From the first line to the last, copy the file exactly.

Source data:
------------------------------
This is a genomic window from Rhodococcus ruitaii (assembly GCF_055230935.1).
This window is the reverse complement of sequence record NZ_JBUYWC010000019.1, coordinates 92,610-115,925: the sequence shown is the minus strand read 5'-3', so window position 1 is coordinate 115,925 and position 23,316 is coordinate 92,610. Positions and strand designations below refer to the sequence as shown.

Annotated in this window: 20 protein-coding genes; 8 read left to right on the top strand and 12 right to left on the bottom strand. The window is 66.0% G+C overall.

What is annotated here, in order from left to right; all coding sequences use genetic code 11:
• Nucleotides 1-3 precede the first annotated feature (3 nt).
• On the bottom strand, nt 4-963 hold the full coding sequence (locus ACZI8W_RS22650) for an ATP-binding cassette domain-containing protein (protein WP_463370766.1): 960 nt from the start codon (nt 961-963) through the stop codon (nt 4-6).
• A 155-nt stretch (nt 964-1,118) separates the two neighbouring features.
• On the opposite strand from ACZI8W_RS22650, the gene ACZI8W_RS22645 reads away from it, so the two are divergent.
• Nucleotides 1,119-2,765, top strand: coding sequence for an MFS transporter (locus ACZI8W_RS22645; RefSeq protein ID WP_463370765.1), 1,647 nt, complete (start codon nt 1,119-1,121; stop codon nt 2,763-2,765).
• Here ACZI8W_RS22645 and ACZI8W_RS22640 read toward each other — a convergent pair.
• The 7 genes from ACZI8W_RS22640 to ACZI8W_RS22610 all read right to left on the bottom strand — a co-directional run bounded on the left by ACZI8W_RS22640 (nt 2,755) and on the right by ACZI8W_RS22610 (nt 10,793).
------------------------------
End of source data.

This is a genomic window from Rhodococcus ruitaii (assembly GCF_055230935.1).
This window is the reverse complement of sequence record NZ_JBUYWC010000019.1, coordinates 92,610-115,925: the sequence shown is the minus strand read 5'-3', so window position 1 is coordinate 115,925 and position 23,316 is coordinate 92,610. Positions and strand designations below refer to the sequence as shown.

Annotated in this window: 20 protein-coding genes; 8 read left to right on the top strand and 12 right to left on the bottom strand. The window is 66.0% G+C overall.

What is annotated here, in order from left to right; all coding sequences use genetic code 11:
• Nucleotides 1-3 precede the first annotated feature (3 nt).
• On the bottom strand, nt 4-963 hold the full coding sequence (locus ACZI8W_RS22650) for an ATP-binding cassette domain-containing protein (protein WP_463370766.1): 960 nt from the start codon (nt 961-963) through the stop codon (nt 4-6).
• A 155-nt stretch (nt 964-1,118) separates the two neighbouring features.
• On the opposite strand from ACZI8W_RS22650, the gene ACZI8W_RS22645 reads away from it, so the two are divergent.
• Nucleotides 1,119-2,765, top strand: coding sequence for an MFS transporter (locus ACZI8W_RS22645; RefSeq protein ID WP_463370765.1), 1,647 nt, complete (start codon nt 1,119-1,121; stop codon nt 2,763-2,765).
• Here ACZI8W_RS22645 and ACZI8W_RS22640 read toward each other — a convergent pair.
• The 7 genes from ACZI8W_RS22640 to ACZI8W_RS22610 all read right to left on the bottom strand — a co-directional run bounded on the left by ACZI8W_RS22640 (nt 2,755) and on the right by ACZI8W_RS22610 (nt 10,793).